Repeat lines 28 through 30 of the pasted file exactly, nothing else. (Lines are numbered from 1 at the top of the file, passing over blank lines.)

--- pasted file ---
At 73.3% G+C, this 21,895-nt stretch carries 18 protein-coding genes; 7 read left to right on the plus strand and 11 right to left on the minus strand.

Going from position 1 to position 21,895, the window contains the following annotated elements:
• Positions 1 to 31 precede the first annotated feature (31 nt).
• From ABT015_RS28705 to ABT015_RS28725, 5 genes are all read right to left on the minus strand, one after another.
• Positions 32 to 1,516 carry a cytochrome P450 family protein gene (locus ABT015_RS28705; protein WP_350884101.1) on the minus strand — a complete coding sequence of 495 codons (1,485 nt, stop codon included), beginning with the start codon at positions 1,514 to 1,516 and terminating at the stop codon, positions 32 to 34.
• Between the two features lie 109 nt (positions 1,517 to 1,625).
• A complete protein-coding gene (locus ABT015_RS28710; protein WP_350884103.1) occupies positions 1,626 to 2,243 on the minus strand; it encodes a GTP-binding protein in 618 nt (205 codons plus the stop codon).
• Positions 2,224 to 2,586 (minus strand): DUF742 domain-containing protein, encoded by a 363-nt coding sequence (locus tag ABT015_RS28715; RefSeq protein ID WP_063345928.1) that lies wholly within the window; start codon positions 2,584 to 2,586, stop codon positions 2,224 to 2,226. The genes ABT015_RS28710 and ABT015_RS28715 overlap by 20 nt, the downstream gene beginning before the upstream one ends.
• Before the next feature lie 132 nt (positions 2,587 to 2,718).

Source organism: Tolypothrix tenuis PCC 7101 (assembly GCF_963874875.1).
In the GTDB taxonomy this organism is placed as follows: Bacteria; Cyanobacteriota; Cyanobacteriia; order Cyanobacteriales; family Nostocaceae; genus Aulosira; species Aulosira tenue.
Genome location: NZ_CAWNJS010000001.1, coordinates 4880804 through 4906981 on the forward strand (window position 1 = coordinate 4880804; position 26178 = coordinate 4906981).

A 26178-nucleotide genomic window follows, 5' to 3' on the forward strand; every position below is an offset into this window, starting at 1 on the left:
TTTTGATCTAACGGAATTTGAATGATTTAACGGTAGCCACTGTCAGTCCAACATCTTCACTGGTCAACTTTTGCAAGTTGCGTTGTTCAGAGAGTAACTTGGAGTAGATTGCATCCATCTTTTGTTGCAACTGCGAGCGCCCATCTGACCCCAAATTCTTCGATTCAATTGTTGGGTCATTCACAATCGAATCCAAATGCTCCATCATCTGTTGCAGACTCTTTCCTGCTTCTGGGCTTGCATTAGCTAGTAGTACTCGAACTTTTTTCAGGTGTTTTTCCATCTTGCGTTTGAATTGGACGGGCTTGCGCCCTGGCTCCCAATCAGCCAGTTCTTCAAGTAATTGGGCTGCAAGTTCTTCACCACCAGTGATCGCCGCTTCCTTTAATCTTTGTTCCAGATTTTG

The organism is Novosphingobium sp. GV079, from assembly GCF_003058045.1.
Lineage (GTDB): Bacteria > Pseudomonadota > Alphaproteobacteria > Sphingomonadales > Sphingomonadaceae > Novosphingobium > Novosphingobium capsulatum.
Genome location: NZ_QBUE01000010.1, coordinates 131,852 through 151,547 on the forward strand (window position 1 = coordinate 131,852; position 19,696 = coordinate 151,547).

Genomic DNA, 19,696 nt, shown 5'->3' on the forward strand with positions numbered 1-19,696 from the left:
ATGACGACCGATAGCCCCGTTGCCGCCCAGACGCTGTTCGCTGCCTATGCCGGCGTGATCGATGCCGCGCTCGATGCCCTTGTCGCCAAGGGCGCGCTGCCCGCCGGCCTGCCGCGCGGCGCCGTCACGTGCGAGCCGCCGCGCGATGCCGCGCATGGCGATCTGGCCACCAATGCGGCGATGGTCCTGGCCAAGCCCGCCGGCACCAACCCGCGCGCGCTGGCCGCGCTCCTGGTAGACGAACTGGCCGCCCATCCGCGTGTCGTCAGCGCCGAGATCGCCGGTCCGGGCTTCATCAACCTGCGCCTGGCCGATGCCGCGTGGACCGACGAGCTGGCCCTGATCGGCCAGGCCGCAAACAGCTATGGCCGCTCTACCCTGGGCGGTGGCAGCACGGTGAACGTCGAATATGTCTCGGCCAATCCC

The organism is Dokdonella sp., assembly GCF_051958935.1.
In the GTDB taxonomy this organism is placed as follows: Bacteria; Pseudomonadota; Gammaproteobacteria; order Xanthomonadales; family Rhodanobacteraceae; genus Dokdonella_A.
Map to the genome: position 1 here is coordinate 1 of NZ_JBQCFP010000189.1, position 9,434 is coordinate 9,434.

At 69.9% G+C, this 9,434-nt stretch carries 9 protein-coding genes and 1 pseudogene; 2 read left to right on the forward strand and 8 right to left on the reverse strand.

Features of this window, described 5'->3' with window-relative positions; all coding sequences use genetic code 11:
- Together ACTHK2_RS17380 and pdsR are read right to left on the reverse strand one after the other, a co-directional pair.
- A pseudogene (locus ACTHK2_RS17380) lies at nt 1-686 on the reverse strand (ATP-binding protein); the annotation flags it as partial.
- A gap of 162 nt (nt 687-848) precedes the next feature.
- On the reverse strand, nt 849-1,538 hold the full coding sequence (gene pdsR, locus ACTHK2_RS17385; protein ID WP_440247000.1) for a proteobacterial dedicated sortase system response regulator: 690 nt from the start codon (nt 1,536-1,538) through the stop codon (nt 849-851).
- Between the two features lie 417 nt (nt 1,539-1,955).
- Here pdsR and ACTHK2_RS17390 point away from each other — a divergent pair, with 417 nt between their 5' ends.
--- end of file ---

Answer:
- On the reverse strand, nt 849-1,538 hold the full coding sequence (gene pdsR, locus ACTHK2_RS17385; protein ID WP_440247000.1) for a proteobacterial dedicated sortase system response regulator: 690 nt from the start codon (nt 1,536-1,538) through the stop codon (nt 849-851).
- Between the two features lie 417 nt (nt 1,539-1,955).
- Here pdsR and ACTHK2_RS17390 point away from each other — a divergent pair, with 417 nt between their 5' ends.